“It’s great. I love the benefits. They’re fantastic,” he said. “I would 100 percent recommend that any workers considering forming a union to go for it. You’re so much better taken care of when you’re part of a union.”

If you would like to place an order with Xtreme Screen Print & Sportswear or learn more about the services they offer check our their website or call 207-857-9200.

Governor Mills’ Change Package Budget Fully Funds Education and Revenue Sharing to Towns and Cities

Last week, the Maine AFL-CIO testified in favor of Governor Janet Mills’ budget proposals to fully fund K-12 education at 55 percent and fully restore revenue sharing to towns and cities. Maine voters have twice voted to require the state to fund education at 55 percent — first in 2004 and again in 2016 — but the Legislature and previous Governors have ignored the law. By fully funding education, this will not only improve education opportunities around the state, but it will also lower the property taxes and allow for more investments for municipal services.

Governor Mills’ proposal to fully restore revenue sharing will help local governments invest in maintaining roads, public safety and other critical services while also keeping property taxes in check. Revenue sharing was established in the early 1970s to replace the business inventory tax and help towns and cities pay the cost of mounting state mandates. At the time, property taxes were skyrocketing and revenue sharing helped keep them down. 

However, under the LePage administration, revenue sharing was cut from 5 percent to just 2 percent, which has starved municipalities of over $707 million since 2009. The Mills budget plan will bring it up year by year from 3.75 percent to 5 percent. 

“Full funding of revenue sharing is also a tool to clean up Maine’s messy tax code,” noted Adam Goode, Maine AFL-CIO's Legislative and Political Director. "The highest income households have seen disproportionate benefits through income tax breaks in 2011, 2015 and 2017. While we have seen 12 years of cuts to revenue sharing, there has been no significant change to our lopsided tax policy that enables the top 1 percent of Maine households to pay less of their income in state and local taxes than people who earn less."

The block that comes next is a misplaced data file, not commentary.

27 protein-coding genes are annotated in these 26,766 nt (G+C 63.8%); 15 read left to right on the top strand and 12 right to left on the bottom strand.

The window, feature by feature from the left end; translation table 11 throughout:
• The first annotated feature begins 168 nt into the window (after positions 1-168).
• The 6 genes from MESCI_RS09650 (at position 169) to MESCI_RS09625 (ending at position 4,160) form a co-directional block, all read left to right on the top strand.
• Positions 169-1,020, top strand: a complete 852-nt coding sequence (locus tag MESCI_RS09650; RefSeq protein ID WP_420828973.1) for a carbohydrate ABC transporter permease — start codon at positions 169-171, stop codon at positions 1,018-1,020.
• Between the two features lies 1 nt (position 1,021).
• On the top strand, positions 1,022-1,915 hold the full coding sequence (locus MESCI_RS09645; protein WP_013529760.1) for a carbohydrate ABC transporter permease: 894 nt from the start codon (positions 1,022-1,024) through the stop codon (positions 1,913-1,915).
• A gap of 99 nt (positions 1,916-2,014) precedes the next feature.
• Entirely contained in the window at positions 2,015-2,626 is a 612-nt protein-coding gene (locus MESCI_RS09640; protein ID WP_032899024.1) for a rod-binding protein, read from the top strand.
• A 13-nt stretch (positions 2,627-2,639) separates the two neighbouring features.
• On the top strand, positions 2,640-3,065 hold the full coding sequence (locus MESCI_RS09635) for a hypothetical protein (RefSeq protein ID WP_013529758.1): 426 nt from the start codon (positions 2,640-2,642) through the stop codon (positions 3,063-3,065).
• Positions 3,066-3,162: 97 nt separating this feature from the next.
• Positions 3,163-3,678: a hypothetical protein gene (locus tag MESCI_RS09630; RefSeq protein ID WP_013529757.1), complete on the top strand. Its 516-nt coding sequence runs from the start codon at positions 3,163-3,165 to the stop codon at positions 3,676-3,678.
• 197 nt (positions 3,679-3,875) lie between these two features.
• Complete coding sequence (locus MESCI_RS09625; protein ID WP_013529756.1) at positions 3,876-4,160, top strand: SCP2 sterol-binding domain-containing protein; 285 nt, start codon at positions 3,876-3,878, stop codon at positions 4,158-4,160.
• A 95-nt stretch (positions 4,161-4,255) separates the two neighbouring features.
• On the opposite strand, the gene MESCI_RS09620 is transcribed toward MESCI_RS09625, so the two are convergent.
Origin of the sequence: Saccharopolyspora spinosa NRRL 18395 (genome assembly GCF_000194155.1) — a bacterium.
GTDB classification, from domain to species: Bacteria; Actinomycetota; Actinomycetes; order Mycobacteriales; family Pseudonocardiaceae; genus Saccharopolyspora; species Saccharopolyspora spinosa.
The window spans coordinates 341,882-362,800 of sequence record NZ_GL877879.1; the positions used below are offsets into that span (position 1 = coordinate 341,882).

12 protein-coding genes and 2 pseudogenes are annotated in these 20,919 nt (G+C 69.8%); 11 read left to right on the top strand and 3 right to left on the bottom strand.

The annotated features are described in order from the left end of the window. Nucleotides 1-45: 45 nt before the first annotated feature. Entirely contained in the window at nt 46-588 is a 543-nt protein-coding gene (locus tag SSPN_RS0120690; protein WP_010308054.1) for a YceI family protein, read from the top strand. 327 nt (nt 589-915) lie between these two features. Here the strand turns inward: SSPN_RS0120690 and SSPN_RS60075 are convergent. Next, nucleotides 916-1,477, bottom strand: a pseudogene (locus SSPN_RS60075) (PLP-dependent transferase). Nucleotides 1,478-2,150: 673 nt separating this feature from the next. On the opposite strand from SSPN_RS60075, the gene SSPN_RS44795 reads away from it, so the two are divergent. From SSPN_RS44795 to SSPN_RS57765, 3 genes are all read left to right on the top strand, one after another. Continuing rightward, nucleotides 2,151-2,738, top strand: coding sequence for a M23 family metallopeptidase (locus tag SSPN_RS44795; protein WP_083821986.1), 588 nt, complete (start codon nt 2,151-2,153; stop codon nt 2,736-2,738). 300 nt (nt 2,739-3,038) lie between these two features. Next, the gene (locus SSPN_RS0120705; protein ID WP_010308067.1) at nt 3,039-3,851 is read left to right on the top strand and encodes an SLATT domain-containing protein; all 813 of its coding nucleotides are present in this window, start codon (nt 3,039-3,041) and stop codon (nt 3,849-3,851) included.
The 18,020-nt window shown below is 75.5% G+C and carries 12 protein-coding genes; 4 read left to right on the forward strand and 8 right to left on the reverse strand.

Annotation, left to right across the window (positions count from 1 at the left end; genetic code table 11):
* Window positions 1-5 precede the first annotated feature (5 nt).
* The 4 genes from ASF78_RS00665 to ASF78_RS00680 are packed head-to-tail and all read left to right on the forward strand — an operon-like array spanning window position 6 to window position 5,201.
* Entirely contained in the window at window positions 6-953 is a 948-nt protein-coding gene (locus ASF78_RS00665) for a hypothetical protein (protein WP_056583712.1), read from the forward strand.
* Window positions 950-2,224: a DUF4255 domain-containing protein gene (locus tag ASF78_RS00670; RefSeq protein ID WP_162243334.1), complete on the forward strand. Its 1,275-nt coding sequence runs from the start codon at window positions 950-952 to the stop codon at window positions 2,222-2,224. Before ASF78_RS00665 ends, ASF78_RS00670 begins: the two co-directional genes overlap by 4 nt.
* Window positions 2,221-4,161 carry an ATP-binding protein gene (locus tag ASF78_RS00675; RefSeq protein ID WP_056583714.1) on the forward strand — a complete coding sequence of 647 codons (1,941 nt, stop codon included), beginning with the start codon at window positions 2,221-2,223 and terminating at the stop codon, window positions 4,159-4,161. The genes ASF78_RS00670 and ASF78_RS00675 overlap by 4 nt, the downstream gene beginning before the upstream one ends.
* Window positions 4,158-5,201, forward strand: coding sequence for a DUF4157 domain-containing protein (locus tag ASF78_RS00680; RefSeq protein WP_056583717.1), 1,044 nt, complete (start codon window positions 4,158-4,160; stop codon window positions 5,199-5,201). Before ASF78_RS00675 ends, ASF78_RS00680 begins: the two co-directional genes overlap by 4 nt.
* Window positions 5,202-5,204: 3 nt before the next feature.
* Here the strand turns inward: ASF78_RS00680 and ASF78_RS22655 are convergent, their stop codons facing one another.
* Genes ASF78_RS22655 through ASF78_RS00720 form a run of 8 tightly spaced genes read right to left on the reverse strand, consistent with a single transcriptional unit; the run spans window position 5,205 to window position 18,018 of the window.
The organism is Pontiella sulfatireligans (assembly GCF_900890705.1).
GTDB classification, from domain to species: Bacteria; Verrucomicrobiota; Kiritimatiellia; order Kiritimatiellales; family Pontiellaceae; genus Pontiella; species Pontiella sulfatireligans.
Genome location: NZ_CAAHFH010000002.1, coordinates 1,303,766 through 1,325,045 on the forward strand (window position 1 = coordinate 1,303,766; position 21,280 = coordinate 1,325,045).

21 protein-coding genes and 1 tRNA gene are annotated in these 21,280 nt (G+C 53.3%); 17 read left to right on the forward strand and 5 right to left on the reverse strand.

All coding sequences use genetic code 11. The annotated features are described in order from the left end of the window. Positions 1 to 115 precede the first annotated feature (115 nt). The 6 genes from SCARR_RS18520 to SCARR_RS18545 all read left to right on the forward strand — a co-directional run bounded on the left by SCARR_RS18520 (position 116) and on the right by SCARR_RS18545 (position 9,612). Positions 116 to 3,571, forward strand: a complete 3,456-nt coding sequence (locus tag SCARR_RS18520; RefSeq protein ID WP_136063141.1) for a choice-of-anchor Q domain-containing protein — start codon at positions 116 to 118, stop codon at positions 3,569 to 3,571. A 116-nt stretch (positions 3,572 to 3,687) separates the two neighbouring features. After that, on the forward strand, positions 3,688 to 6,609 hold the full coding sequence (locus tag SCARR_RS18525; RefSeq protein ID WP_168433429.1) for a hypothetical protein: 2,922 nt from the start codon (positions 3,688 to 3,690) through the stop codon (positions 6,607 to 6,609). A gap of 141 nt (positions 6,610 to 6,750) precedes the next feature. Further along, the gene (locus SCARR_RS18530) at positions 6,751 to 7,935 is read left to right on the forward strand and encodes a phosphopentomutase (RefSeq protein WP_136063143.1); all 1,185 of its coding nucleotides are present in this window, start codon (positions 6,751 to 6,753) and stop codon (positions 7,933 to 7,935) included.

Both of these proposals will also support public sector municipal unions to negotiate fair contracts for their members.

Bill to Improve Unemployment System Clears Committee 

The Legislature’s Committee on Labor and Housing voted last week to advance a bill that will improve the state’s unemployment system and help workers transition to their next careers. The amended version of LD 1564 will help fix the state unemployment system and strengthen our workforce training programs. The bill grows directly out of the experience of workers who have struggled with the UI system during the pandemic. It will:

  • Create a Peer Workforce Navigator program to help unemployed workers connect to apprenticeship and training programs, find good paying jobs, access Unemployment benefits and identify problems in the system.
  • Increase supplemental unemployment benefits for dependent children for the first time in 30 years. Currently the dependent allowance is just $10 a week.
  • Increase the eligibility and benefit amount for workers who are partially unemployed.
  • Remove the disqualification for workers who must suddenly leave work for an emergency, such as a loss of child care, elder care or transportation.
  • Repeal interest on non-fraud related overpayments.